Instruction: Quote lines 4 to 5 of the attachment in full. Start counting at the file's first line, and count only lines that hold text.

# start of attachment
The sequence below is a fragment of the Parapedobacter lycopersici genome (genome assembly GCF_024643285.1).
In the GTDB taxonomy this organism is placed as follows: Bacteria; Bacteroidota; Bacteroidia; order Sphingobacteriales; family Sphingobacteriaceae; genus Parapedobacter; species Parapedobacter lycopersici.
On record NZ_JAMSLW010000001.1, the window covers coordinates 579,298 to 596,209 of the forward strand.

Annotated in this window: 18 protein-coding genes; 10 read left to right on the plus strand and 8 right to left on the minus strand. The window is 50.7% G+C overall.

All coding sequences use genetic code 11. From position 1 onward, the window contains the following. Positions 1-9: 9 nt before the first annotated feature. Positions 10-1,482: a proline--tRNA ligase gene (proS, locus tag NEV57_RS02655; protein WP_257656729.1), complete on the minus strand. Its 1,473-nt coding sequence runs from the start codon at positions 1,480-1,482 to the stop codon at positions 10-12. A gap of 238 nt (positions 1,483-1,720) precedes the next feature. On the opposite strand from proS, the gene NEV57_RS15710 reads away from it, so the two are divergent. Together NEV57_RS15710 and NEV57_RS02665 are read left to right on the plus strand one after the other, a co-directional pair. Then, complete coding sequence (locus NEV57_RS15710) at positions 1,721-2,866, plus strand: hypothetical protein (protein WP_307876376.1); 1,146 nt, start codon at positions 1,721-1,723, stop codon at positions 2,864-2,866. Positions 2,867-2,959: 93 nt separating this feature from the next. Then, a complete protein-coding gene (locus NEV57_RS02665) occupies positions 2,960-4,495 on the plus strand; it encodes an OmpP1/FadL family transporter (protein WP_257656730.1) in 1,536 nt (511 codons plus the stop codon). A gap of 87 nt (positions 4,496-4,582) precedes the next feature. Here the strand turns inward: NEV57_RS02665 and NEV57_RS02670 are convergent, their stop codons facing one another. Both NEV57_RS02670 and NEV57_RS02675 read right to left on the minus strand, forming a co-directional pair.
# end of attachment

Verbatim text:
Annotated in this window: 18 protein-coding genes; 10 read left to right on the plus strand and 8 right to left on the minus strand. The window is 50.7% G+C overall.

All coding sequences use genetic code 11. From position 1 onward, the window contains the following. Positions 1-9: 9 nt before the first annotated feature. Positions 10-1,482: a proline--tRNA ligase gene (proS, locus tag NEV57_RS02655; protein WP_257656729.1), complete on the minus strand. Its 1,473-nt coding sequence runs from the start codon at positions 1,480-1,482 to the stop codon at positions 10-12. A gap of 238 nt (positions 1,483-1,720) precedes the next feature. On the opposite strand from proS, the gene NEV57_RS15710 reads away from it, so the two are divergent. Together NEV57_RS15710 and NEV57_RS02665 are read left to right on the plus strand one after the other, a co-directional pair. Then, complete coding sequence (locus NEV57_RS15710) at positions 1,721-2,866, plus strand: hypothetical protein (protein WP_307876376.1); 1,146 nt, start codon at positions 1,721-1,723, stop codon at positions 2,864-2,866. Positions 2,867-2,959: 93 nt separating this feature from the next. Then, a complete protein-coding gene (locus NEV57_RS02665) occupies positions 2,960-4,495 on the plus strand; it encodes an OmpP1/FadL family transporter (protein WP_257656730.1) in 1,536 nt (511 codons plus the stop codon). A gap of 87 nt (positions 4,496-4,582) precedes the next feature. Here the strand turns inward: NEV57_RS02665 and NEV57_RS02670 are convergent, their stop codons facing one another. Both NEV57_RS02670 and NEV57_RS02675 read right to left on the minus strand, forming a co-directional pair.